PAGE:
“Making the reader not trust you or the narrator is very exciting,” she says. But Abiké-Iyimidé also had concerns beyond successfully crafting a thrilling mystery:  “With my second book, I really wanted to do a lot more character work and take the time to make sure that the story felt like a place that was lived in.”

Like Where Sleeping Girls Lie, Ace of Spades, which took place at the similarly prestigious Niveus Private Academy, explores institutional discrimination. “When I was writing Ace of Spades, I had a lot less hope,” she says. “Even though I see the world as a lot more bleak now, I think that hope is almost what I need in order to feel happy and to feel like I can continue talking about these things. So I think Where Sleeping Girls Lie is a lot more hopeful than Ace of Spades, just because my perspective has had to shift in order to survive.”

“Since I was young, I loved reading about political issues, particularly those that I would relate to as a Black Muslim woman. . . . I’ve always been interested in discussions around feminism.” When Abiké-Iyimidé started attending university, the #MeToo story broke in Hollywood. “There was a [similar] thing happening in the UK across different universities as well, where we were seeing a lot of kind of gentleman’s group chats being unearthed,” she says.

Abiké-Iyimidé was particularly interested in the passive participants: those who only silently participated or solely commented. Having attended an all-girls secondary school, university was the first time where Abiké-Iyimidé made a lot of male friends. She was taken aback by some of the things they would tell her. “They were like, ‘Oh, my friend did this awful thing, but you know, I look down on him for that.’ But you know, you’re still getting drinks with him every night and hanging out and essentially cosigning his behavior by being in community with him.”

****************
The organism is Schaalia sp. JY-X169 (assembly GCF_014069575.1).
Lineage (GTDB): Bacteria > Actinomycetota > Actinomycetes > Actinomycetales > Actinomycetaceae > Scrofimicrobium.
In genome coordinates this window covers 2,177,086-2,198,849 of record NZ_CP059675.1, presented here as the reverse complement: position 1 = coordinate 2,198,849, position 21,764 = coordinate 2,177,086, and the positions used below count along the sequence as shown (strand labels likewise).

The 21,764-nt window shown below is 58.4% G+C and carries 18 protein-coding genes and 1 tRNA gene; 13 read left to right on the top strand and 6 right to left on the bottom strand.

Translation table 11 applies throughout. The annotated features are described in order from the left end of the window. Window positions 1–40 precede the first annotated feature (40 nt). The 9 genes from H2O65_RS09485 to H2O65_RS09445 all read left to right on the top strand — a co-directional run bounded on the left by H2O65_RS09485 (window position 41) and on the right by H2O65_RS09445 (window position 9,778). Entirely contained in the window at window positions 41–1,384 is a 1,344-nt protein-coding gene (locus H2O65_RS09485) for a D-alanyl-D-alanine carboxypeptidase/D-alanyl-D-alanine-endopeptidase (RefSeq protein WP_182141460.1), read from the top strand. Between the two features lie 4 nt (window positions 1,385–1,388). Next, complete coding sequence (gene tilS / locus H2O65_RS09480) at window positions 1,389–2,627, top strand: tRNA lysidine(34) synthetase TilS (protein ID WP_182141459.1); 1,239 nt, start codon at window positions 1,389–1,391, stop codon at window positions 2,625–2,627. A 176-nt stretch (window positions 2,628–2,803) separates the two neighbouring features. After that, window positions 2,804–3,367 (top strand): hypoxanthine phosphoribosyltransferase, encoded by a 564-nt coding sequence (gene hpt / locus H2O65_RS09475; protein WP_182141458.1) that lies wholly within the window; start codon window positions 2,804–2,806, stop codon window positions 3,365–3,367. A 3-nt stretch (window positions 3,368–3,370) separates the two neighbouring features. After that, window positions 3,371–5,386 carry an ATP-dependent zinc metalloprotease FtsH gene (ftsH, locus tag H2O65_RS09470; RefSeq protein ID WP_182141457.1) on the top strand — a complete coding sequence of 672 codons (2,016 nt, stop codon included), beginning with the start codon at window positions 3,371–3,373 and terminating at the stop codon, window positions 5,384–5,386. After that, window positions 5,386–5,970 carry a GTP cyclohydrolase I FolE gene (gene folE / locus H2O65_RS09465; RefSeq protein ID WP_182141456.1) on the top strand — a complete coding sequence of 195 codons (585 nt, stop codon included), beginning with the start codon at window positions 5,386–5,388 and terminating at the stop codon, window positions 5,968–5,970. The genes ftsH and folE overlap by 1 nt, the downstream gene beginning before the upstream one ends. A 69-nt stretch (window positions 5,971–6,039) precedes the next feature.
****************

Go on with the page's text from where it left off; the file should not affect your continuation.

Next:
In Where Sleeping Girls Lie, Abiké-Iyimidé wanted to highlight how such individuals are still indirectly linked to the wrongs their peers commit, despite seeming “nice” or not actively participating. “Even though there is the more monstrous kind of man represented in the story, I want the quieter, [but still] complicit people to also be spotlighted.”

“I really love writing unlikable Black girls, and I hope to get to write them forever.”

This principle of applying a fresh perspective carries over to her female characters as well. She finds the mean girl archetype to be “deceptively simple.” “There’s more going on under the surface with the mean girl,” Abiké-Iyimidé says. Specifically, “I really love writing Black girls as mean because I think oftentimes we are depicted as mean anyway. Or people portray us or receive us as being mean.”

“I really love writing unlikable Black girls, and I hope to get to write them forever,” she says. “Rather than trying to prove to an imaginary white reader that we’re not awful people, I lean into it even more. I’m like, ‘Yeah, we’re awful, actually. And you know, you should love us anyway.’” Having previously explored this in Ace of Spades with main character Chiamaka, who struggles with fitting in at her predominantly white institution, Abiké-Iyimidé continues in Where Sleeping Girls Lie to dissect “the idea of Black women having to strive to be the very best in order to get like, you know, even a small amount of recognition for their talents—and how that might develop into someone being very hard. And very not nice, or not appearing nice.” In Abiké-Iyimidé’s novels, Black “mean girls”—as well as characters of other races—often grapple with complex aspects of marginalization, sexuality and victimhood.